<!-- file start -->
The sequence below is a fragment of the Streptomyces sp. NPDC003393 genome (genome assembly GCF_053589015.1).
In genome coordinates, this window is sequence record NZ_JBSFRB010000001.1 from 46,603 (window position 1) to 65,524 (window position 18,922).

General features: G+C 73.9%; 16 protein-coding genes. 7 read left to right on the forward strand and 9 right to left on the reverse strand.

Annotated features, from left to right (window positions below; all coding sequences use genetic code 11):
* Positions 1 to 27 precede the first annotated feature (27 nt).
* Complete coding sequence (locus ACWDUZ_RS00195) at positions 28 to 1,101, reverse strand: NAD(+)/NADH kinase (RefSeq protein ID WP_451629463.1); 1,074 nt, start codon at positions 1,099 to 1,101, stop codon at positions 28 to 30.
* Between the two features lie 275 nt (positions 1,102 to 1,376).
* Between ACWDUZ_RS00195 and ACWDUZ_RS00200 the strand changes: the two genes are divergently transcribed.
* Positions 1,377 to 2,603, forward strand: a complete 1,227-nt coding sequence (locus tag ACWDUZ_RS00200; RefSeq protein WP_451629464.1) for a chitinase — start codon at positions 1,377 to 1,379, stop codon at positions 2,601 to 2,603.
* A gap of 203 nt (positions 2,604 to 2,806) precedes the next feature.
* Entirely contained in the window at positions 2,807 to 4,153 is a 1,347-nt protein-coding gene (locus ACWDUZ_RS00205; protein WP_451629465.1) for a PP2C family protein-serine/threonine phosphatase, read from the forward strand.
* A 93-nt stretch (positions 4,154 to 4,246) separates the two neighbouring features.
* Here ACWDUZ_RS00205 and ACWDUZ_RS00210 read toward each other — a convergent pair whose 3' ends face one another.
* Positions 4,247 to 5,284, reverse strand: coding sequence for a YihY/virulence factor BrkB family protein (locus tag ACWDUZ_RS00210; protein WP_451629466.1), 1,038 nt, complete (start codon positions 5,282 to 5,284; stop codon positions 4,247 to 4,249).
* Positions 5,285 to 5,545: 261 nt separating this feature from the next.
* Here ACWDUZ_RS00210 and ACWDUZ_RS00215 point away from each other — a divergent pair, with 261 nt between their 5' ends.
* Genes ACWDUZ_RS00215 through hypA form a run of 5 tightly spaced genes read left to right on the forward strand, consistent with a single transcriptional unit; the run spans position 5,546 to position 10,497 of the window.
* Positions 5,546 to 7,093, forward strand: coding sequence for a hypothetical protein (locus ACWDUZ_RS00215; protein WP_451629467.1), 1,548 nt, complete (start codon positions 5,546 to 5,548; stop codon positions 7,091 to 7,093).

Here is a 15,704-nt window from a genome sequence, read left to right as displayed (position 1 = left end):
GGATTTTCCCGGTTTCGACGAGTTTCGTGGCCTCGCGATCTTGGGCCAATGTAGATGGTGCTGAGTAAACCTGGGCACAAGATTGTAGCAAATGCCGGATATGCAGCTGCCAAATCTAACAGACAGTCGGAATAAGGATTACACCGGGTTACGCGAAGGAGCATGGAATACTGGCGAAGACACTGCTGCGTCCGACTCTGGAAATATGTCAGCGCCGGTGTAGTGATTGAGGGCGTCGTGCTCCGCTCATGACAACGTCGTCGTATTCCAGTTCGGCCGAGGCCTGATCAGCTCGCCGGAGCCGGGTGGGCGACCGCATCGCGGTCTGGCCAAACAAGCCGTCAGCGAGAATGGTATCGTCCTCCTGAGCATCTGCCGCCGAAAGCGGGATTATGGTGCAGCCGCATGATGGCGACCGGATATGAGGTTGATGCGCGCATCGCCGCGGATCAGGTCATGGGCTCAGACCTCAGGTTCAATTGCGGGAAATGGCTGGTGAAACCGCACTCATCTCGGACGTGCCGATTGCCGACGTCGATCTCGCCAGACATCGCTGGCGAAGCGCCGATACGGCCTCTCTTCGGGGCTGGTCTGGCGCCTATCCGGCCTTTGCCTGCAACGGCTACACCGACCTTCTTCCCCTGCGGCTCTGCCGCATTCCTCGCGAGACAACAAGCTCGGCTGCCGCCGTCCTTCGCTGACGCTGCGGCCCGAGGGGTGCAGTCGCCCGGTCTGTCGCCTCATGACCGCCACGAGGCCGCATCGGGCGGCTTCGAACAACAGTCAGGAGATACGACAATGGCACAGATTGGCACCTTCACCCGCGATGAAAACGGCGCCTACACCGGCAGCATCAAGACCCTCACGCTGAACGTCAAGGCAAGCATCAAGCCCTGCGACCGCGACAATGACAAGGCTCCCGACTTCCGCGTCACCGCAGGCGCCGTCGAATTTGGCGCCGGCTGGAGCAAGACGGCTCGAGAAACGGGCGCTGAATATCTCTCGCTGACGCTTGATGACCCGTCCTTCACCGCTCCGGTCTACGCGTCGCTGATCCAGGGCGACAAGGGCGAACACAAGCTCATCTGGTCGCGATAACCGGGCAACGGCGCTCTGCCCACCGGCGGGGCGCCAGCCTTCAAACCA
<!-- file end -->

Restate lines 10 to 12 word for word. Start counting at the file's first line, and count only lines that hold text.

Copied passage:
* A gap of 203 nt (positions 2,604 to 2,806) precedes the next feature.
* Entirely contained in the window at positions 2,807 to 4,153 is a 1,347-nt protein-coding gene (locus ACWDUZ_RS00205; protein WP_451629465.1) for a PP2C family protein-serine/threonine phosphatase, read from the forward strand.
* A 93-nt stretch (positions 4,154 to 4,246) separates the two neighbouring features.